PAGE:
Hunter-Gatherers

Environmentalists encourage us to cut down on meat consumption in favor of vegetable foods that are less damaging to the environment. Given that our ancestors likely had plenty of meat in their diet, is going meatless a good idea?
We grew a bigger brain and became human when we started eating meat. And looking at the animal-to-plant ratios in the hunter-gatherer tribes we derived from, the probability is high that we're supposed to eat A LOT of it.
Next time you feel inept, just read this.
The findings challenge our understanding of the roots of conflict.
In an interview for Business Insider, astronomer and former director of the Center for SETI Research Jill Tarter, responded to Stephen Hawking's concerns about Active SETI, or sending messages to possible extraterrestrial civilizations rather than simply waiting and listening for signals from said intelligent aliens.
How many of us have wondered, to paraphrase Ursula Le Guin, why we huddle about the campfire? A recent study poses an answer to this question by looking at what hunter-gatherers talk about as they sit around the fire at night.
Last Saturday night at Stanford University, I had the honor of publicly debating the world's leading anarcho-primitivist philosopher John Zerzan. As a transhumanist, I differ from Zerzan on just about every topic.
The concept is this: Humans evolved on a diet very different from today's eating habits. Therefore, the Paleo proponents argue, to be healthier, leaner, stronger and fitter, we must re-think our diet and remove some of the food groups we consider basic.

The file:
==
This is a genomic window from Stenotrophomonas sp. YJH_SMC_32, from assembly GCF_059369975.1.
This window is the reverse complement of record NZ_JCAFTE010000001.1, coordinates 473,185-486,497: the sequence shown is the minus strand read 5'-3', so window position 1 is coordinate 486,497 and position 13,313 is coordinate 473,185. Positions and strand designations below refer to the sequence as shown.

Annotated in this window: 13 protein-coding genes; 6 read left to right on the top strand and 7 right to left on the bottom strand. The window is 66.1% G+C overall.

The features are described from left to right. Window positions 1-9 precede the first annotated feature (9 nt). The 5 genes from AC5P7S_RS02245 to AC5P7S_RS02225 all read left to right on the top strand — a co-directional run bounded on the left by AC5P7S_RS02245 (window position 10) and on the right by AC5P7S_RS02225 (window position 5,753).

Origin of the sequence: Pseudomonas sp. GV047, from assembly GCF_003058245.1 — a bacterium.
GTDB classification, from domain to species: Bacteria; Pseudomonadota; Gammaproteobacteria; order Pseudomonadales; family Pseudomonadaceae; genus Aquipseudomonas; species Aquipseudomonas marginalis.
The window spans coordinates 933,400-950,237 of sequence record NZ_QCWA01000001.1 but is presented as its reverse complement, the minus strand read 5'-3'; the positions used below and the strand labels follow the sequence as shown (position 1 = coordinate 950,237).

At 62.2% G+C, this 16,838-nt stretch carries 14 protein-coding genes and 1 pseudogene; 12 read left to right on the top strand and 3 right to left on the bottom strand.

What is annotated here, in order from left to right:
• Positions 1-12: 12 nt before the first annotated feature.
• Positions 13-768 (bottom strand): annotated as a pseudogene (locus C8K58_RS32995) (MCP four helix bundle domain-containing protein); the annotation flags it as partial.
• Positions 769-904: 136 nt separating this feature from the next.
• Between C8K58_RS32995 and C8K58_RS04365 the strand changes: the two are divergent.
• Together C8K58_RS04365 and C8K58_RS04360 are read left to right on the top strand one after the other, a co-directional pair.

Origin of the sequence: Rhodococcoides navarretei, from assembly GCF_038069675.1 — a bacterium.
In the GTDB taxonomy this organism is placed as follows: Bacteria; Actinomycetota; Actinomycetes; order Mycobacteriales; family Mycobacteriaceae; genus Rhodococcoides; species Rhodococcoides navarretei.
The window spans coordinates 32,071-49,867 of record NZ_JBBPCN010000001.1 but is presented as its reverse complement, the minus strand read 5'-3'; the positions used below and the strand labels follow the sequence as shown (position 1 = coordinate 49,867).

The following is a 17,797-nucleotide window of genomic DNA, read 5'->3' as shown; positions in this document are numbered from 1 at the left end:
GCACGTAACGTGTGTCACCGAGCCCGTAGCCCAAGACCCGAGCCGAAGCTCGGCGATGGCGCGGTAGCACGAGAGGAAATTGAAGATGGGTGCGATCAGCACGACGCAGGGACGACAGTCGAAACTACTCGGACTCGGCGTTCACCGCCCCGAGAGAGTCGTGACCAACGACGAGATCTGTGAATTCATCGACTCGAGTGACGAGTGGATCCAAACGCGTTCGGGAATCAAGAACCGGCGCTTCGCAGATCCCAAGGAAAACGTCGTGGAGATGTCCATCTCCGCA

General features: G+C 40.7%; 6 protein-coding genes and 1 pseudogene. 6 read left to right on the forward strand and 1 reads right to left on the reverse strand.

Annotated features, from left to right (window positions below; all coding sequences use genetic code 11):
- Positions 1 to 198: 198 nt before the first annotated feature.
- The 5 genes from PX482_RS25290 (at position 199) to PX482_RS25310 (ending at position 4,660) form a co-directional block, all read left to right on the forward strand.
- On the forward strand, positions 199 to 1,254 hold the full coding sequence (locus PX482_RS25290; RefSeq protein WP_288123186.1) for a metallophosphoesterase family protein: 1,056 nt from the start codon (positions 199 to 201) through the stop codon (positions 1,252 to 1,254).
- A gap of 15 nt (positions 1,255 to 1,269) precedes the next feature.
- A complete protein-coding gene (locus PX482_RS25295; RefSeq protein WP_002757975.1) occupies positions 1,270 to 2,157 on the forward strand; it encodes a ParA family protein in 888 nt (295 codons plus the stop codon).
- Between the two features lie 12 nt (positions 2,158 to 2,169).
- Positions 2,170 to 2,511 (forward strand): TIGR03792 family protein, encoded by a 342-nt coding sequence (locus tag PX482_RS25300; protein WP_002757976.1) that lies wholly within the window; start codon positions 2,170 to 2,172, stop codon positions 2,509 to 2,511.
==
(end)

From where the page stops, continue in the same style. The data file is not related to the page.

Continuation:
The domination, killing, destruction, increased work and effort of modern society are not the hallmarks of intelligence, but rather stupidity. How can we use the 10% of our mental capacity more intelligently and effectively? Here are a few ideas:
What did you eat for breakfast this morning? Did you have a bagel or maybe one of those creamy cheese danishes to help you
But not only is it possible, there are healthy, happy societies living on playgrounds right now. Though it's easy to dismiss
Few subjects more predictably animate furious disagreement and cross-purposes discussion than the origins of human warfare. Are people "naturally" belligerent? And what does that even mean? The question taps a deep old well of ideological intuition.
As a society we talk about outsourcing, downsizing, and retraining but not specifically how important is for everyone everywhere to learn some coding skills. The world as a whole is barreling down a path where those who know how to code will own those who don't.
Because women still face so many inequalities and don't have access to as many resources, they suffer the greatest burden. But with this challenge comes an opportunity.
Fourth, Coyne raises an important objection when he asks rhetorically: "Is Apple moral? Is General Motors moral? The questions
Geneticist Spencer Wells spoke to Jon Stewart last night about his new book, "Pandora's Seed: The Unforeseen Cost of Civilization